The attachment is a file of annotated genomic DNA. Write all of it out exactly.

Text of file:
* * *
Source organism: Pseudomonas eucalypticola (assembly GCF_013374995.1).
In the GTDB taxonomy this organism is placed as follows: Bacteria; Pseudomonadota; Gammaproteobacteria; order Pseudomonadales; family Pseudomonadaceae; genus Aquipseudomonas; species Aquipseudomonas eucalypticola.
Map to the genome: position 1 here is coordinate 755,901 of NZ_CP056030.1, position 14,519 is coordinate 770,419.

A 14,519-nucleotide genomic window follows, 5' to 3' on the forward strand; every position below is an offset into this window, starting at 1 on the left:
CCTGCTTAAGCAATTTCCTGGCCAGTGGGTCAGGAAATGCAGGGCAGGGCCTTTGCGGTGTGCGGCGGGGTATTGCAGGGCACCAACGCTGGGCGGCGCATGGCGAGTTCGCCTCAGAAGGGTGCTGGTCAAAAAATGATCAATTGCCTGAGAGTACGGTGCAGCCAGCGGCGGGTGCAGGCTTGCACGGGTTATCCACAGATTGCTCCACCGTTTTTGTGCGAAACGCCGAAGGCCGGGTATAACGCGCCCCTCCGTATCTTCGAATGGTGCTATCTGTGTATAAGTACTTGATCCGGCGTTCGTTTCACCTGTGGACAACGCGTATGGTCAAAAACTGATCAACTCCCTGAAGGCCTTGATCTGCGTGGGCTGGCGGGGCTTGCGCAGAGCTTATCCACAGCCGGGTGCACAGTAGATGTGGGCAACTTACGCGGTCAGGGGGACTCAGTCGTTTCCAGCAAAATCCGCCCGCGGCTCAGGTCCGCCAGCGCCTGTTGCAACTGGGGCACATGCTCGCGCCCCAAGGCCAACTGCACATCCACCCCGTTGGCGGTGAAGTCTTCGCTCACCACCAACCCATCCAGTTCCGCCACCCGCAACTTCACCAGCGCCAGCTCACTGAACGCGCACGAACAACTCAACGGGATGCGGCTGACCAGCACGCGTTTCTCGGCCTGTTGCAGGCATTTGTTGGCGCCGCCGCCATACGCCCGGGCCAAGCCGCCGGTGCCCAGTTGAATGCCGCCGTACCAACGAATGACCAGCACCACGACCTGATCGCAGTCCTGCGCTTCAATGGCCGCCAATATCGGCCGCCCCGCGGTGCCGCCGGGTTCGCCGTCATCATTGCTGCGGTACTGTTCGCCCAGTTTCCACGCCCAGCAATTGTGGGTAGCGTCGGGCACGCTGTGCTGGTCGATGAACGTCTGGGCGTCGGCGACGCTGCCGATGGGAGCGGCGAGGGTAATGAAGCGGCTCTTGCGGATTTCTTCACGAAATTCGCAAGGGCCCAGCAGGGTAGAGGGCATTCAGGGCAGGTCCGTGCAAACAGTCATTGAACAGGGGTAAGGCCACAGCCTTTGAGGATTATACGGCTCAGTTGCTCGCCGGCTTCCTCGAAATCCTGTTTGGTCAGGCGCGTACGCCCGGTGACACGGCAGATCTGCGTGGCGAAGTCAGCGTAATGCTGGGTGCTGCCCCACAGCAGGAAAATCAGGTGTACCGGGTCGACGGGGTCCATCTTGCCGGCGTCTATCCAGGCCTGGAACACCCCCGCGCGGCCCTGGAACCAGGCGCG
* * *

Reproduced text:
Source organism: Pseudomonas eucalypticola (assembly GCF_013374995.1).
In the GTDB taxonomy this organism is placed as follows: Bacteria; Pseudomonadota; Gammaproteobacteria; order Pseudomonadales; family Pseudomonadaceae; genus Aquipseudomonas; species Aquipseudomonas eucalypticola.
Map to the genome: position 1 here is coordinate 755,901 of NZ_CP056030.1, position 14,519 is coordinate 770,419.

A 14,519-nucleotide genomic window follows, 5' to 3' on the forward strand; every position below is an offset into this window, starting at 1 on the left:
CCTGCTTAAGCAATTTCCTGGCCAGTGGGTCAGGAAATGCAGGGCAGGGCCTTTGCGGTGTGCGGCGGGGTATTGCAGGGCACCAACGCTGGGCGGCGCATGGCGAGTTCGCCTCAGAAGGGTGCTGGTCAAAAAATGATCAATTGCCTGAGAGTACGGTGCAGCCAGCGGCGGGTGCAGGCTTGCACGGGTTATCCACAGATTGCTCCACCGTTTTTGTGCGAAACGCCGAAGGCCGGGTATAACGCGCCCCTCCGTATCTTCGAATGGTGCTATCTGTGTATAAGTACTTGATCCGGCGTTCGTTTCACCTGTGGACAACGCGTATGGTCAAAAACTGATCAACTCCCTGAAGGCCTTGATCTGCGTGGGCTGGCGGGGCTTGCGCAGAGCTTATCCACAGCCGGGTGCACAGTAGATGTGGGCAACTTACGCGGTCAGGGGGACTCAGTCGTTTCCAGCAAAATCCGCCCGCGGCTCAGGTCCGCCAGCGCCTGTTGCAACTGGGGCACATGCTCGCGCCCCAAGGCCAACTGCACATCCACCCCGTTGGCGGTGAAGTCTTCGCTCACCACCAACCCATCCAGTTCCGCCACCCGCAACTTCACCAGCGCCAGCTCACTGAACGCGCACGAACAACTCAACGGGATGCGGCTGACCAGCACGCGTTTCTCGGCCTGTTGCAGGCATTTGTTGGCGCCGCCGCCATACGCCCGGGCCAAGCCGCCGGTGCCCAGTTGAATGCCGCCGTACCAACGAATGACCAGCACCACGACCTGATCGCAGTCCTGCGCTTCAATGGCCGCCAATATCGGCCGCCCCGCGGTGCCGCCGGGTTCGCCGTCATCATTGCTGCGGTACTGTTCGCCCAGTTTCCACGCCCAGCAATTGTGGGTAGCGTCGGGCACGCTGTGCTGGTCGATGAACGTCTGGGCGTCGGCGACGCTGCCGATGGGAGCGGCGAGGGTAATGAAGCGGCTCTTGCGGATTTCTTCACGAAATTCGCAAGGGCCCAGCAGGGTAGAGGGCATTCAGGGCAGGTCCGTGCAAACAGTCATTGAACAGGGGTAAGGCCACAGCCTTTGAGGATTATACGGCTCAGTTGCTCGCCGGCTTCCTCGAAATCCTGTTTGGTCAGGCGCGTACGCCCGGTGACACGGCAGATCTGCGTGGCGAAGTCAGCGTAATGCTGGGTGCTGCCCCACAGCAGGAAAATCAGGTGTACCGGGTCGACGGGGTCCATCTTGCCGGCGTCTATCCAGGCCTGGAACACCCCCGCGCGGCCCTGGAACCAGGCGCG